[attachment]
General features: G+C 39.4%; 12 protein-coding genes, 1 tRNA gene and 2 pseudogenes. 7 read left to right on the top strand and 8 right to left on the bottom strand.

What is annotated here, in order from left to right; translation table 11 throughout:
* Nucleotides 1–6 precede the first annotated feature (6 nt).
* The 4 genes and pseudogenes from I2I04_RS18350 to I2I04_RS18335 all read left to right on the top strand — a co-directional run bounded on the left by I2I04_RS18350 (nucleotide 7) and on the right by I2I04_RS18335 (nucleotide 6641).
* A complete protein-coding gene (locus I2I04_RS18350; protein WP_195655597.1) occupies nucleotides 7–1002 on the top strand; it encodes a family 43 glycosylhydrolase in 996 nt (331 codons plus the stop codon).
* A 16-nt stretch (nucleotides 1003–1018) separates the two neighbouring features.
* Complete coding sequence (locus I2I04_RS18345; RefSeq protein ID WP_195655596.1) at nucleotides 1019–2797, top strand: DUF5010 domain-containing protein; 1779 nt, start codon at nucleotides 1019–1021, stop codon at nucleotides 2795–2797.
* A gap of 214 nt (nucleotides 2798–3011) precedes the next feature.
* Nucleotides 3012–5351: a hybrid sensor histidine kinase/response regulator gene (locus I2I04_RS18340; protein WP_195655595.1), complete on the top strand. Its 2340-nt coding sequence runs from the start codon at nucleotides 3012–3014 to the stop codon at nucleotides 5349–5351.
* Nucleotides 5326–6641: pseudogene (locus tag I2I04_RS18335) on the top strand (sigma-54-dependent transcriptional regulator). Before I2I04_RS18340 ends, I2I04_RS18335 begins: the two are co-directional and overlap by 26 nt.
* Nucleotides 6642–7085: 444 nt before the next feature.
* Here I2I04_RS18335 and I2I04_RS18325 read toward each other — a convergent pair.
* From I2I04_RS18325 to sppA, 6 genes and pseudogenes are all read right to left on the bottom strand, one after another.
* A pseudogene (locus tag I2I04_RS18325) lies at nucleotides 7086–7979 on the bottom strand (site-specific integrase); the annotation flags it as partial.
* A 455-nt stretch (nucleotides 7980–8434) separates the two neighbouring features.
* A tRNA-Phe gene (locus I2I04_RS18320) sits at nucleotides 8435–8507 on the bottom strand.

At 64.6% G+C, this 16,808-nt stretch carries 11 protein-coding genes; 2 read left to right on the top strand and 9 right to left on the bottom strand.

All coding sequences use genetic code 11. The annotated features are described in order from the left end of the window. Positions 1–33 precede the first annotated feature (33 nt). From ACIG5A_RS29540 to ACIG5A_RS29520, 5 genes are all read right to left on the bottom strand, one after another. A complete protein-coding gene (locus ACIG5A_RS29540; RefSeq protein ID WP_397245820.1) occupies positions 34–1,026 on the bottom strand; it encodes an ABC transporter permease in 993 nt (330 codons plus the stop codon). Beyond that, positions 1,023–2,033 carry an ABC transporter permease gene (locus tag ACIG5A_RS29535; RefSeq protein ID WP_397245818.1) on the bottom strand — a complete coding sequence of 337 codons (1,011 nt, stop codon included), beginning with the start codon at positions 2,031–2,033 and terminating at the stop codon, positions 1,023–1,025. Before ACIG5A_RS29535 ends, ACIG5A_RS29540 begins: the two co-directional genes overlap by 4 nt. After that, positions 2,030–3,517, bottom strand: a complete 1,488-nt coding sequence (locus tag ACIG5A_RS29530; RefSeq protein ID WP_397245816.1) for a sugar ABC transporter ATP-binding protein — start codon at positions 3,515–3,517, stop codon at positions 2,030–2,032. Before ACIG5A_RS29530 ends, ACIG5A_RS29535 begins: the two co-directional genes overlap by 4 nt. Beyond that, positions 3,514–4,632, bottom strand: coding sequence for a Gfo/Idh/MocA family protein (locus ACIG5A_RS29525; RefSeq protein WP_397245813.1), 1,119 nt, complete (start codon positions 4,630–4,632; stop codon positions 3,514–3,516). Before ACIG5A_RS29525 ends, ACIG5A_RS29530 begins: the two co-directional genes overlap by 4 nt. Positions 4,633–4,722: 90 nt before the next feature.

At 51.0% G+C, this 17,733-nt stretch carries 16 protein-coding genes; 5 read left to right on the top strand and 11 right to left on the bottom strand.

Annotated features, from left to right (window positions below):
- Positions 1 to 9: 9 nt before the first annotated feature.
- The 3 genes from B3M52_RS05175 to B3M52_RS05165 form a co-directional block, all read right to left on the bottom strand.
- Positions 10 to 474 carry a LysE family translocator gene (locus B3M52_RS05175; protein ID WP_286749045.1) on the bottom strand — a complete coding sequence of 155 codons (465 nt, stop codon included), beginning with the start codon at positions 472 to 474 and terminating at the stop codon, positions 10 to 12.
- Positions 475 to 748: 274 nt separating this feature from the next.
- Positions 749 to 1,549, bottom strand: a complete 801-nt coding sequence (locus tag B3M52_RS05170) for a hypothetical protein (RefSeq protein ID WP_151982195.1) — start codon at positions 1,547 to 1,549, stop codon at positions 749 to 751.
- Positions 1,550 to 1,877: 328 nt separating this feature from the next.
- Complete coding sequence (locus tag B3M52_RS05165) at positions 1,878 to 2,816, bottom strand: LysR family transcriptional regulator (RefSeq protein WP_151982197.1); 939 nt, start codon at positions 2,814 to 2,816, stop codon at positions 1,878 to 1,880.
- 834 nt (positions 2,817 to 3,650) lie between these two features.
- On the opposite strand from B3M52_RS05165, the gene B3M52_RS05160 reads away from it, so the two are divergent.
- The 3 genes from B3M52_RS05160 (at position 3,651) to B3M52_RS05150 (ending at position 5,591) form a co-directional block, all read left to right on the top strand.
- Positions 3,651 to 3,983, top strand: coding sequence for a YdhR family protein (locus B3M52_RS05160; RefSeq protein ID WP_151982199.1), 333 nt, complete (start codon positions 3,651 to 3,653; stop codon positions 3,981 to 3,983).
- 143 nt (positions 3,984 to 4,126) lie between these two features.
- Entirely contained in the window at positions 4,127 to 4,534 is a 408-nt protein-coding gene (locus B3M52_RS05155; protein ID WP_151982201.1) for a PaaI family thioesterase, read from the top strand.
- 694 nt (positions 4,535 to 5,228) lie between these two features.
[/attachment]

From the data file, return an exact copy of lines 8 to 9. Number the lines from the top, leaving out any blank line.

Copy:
* A gap of 214 nt (nucleotides 2798–3011) precedes the next feature.
* Nucleotides 3012–5351: a hybrid sensor histidine kinase/response regulator gene (locus I2I04_RS18340; protein WP_195655595.1), complete on the top strand. Its 2340-nt coding sequence runs from the start codon at nucleotides 3012–3014 to the stop codon at nucleotides 5349–5351.